As you can imagine, this is a novel about the eponymous character herself. Miller begins the journey with Circe's birth and the circumstances and history surrounding it. From that point on, the story is all about Circe's growth. Through the centuries that she lives as an immortal, through all the years that she experiences, Circe is never static. Every encounter explores a facet of her personality that complements another. Every reflection builds on the previous, sharpens one, and smooths another. By the end of it all, Circe is the only amalgamation of everything she has gone through that would ever make sense, and her final resolution is spot on. But though the focus is on Circe, her life explores the entire spectrum of humanity. In the cruel world of mythical Greece, most lives can be summarized to prioritizing themselves as individuals and no further beyond that, yet the beacons of kindness and generosity that come in her life stand out all the brighter because of it.
One of the things I appreciated most was Miller's take on the myths surrounding Circe. The world of the Greek myths is rich with drama, and Miller shows them even more richly, painting the dry stories with a vivid coat of personality and emotion. Remember the stories of Daedalus and the Minotaur? Jason and the Argonauts? Odysseus on his great journey in the Odyssey? Scour the internet or look up any textbook of Greek myths and you will find all these legends and more attributed to the mythical witch, all of which Miller weaves into her novel, giving them the full breadth of character that those dispassionate accounts lack. How did she end up on her lonely island? Why did she turn men into pigs? Miller doesn't ignore any of them. However problematic, every issue is properly explored and given its due place.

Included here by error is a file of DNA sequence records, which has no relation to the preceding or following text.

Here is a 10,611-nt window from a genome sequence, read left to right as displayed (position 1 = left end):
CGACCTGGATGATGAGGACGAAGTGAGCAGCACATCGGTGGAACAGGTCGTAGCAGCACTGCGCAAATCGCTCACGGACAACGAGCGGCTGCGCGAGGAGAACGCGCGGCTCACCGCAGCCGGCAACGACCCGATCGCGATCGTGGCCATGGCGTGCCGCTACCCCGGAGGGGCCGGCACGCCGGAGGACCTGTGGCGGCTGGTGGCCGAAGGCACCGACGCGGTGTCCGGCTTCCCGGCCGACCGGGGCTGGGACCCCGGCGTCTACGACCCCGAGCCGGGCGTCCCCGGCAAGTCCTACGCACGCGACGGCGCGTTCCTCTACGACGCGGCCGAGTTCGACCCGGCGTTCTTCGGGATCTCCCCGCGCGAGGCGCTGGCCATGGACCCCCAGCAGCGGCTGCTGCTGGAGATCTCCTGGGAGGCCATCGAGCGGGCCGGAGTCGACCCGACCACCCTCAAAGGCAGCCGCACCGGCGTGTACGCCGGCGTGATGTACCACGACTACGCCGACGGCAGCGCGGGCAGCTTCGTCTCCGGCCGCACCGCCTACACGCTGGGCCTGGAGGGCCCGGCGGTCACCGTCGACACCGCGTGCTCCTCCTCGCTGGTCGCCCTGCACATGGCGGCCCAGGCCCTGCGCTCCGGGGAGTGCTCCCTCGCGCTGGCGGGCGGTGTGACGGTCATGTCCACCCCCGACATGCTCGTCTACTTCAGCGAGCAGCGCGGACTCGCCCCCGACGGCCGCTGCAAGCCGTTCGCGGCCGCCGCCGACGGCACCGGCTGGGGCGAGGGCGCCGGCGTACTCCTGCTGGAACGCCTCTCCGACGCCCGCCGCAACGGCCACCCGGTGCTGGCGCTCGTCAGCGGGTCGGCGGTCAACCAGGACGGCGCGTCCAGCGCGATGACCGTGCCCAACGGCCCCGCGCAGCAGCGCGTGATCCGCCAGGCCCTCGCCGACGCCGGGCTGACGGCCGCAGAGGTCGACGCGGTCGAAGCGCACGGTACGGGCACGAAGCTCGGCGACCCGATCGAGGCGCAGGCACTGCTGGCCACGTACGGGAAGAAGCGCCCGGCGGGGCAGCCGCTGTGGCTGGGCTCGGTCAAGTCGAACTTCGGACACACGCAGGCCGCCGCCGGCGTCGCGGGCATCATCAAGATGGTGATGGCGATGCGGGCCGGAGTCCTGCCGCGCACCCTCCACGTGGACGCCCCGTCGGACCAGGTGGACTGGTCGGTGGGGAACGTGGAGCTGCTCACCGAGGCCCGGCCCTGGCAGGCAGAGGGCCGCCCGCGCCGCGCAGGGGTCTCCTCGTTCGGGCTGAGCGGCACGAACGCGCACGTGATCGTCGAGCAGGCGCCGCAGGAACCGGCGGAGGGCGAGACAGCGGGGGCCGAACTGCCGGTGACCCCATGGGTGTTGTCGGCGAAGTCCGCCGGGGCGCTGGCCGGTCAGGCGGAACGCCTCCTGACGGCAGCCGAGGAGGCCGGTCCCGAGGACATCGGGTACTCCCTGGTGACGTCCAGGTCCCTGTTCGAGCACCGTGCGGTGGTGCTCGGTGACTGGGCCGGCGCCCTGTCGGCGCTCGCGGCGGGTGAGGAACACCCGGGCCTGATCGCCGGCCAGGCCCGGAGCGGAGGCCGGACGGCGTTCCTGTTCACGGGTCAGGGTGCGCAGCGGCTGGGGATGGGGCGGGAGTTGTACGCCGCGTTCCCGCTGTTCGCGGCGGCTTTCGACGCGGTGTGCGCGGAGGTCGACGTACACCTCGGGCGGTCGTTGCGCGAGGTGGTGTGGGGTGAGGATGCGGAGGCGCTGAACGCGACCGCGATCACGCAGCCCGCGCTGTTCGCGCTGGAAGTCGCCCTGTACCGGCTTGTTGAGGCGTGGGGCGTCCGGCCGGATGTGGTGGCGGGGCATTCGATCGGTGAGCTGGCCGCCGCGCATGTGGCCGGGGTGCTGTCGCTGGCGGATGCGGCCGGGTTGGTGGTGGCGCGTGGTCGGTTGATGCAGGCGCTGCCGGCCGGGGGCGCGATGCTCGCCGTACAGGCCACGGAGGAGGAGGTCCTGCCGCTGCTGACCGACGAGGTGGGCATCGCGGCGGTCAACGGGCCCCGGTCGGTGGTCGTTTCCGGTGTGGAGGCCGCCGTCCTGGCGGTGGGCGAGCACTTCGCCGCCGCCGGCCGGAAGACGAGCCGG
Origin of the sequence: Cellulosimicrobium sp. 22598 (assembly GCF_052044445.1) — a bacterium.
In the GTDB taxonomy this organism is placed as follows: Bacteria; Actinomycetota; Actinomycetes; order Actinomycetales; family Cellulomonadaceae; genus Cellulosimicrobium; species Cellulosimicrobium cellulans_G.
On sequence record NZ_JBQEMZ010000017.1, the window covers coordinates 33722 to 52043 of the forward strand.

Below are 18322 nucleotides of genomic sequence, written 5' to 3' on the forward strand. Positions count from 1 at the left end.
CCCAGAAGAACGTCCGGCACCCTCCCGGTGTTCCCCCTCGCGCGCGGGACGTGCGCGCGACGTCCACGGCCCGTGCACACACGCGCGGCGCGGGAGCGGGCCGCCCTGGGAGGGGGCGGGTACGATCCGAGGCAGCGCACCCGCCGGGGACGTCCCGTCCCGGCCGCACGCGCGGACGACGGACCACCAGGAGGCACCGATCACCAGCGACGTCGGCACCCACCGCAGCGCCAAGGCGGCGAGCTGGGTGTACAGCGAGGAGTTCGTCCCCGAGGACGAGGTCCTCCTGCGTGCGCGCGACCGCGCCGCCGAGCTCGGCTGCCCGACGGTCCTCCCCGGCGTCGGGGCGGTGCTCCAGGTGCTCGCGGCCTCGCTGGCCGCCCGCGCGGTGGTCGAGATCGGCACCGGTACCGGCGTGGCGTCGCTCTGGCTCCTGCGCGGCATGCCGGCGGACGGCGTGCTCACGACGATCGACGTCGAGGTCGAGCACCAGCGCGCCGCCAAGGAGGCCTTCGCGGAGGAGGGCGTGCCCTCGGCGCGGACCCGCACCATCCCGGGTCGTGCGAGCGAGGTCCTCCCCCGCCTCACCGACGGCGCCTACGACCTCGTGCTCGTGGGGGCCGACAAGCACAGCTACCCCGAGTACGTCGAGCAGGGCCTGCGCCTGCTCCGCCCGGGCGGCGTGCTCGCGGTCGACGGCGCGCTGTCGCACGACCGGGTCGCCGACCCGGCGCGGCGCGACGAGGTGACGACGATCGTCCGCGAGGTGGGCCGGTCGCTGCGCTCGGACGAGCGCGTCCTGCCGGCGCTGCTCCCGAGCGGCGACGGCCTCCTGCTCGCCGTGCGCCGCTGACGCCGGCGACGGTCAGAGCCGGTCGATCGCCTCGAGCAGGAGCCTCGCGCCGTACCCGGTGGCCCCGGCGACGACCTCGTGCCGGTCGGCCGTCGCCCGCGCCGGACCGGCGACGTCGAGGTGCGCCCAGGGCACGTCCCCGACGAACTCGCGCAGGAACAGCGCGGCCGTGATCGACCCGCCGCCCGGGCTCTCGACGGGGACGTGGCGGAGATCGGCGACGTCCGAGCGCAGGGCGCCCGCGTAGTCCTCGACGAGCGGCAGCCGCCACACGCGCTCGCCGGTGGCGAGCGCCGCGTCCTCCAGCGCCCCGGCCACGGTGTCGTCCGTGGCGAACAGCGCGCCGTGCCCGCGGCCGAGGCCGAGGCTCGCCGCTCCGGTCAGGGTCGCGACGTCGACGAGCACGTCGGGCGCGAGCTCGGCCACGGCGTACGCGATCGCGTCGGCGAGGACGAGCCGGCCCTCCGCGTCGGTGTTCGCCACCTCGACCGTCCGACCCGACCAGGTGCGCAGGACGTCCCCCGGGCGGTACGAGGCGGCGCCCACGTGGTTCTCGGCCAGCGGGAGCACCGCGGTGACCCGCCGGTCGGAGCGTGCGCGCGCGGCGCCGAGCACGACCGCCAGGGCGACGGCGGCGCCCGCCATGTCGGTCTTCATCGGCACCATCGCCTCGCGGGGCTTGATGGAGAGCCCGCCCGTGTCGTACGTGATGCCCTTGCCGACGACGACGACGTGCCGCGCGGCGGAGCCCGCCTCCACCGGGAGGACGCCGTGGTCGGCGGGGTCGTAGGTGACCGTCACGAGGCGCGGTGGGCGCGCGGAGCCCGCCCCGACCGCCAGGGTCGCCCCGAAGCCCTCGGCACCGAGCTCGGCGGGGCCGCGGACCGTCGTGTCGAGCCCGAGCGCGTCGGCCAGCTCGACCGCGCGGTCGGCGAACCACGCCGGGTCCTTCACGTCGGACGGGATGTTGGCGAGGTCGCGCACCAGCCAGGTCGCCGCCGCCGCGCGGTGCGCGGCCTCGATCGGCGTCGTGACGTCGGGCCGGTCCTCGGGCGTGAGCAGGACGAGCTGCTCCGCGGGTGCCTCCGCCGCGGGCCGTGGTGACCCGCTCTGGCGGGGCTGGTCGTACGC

An important thing to note: the story is biographical. There is no overarching plot connecting the first and last page. Though there are moments of action, adventure, and even breathless suspense, these are never the focus. It is a tale of how Circe is shaped by the world around her, and how she tries to shape it back in turn. Miller's prose perfectly captures the mystique and wonder of the olden days when gods walked the earth and heroes fought monsters for glory and honour, yet does an incredible job of grounding them all in Circe's point of view.
Overall, I found the story a breath of fresh air. It isn't without its faults. Complaints such as Circe being too passive, the latter quarter of the story being far too slow, and the lack of a cohesive plot are all valid. Those faults, however, don't take away too much from the experience. In the end, this is a story of compassion and love, of finding your place in the world and realizing that it's up to you to decide where you belong. In the end, Circe is more than story. It is the tale of a lonely life that nevertheless finds great happiness.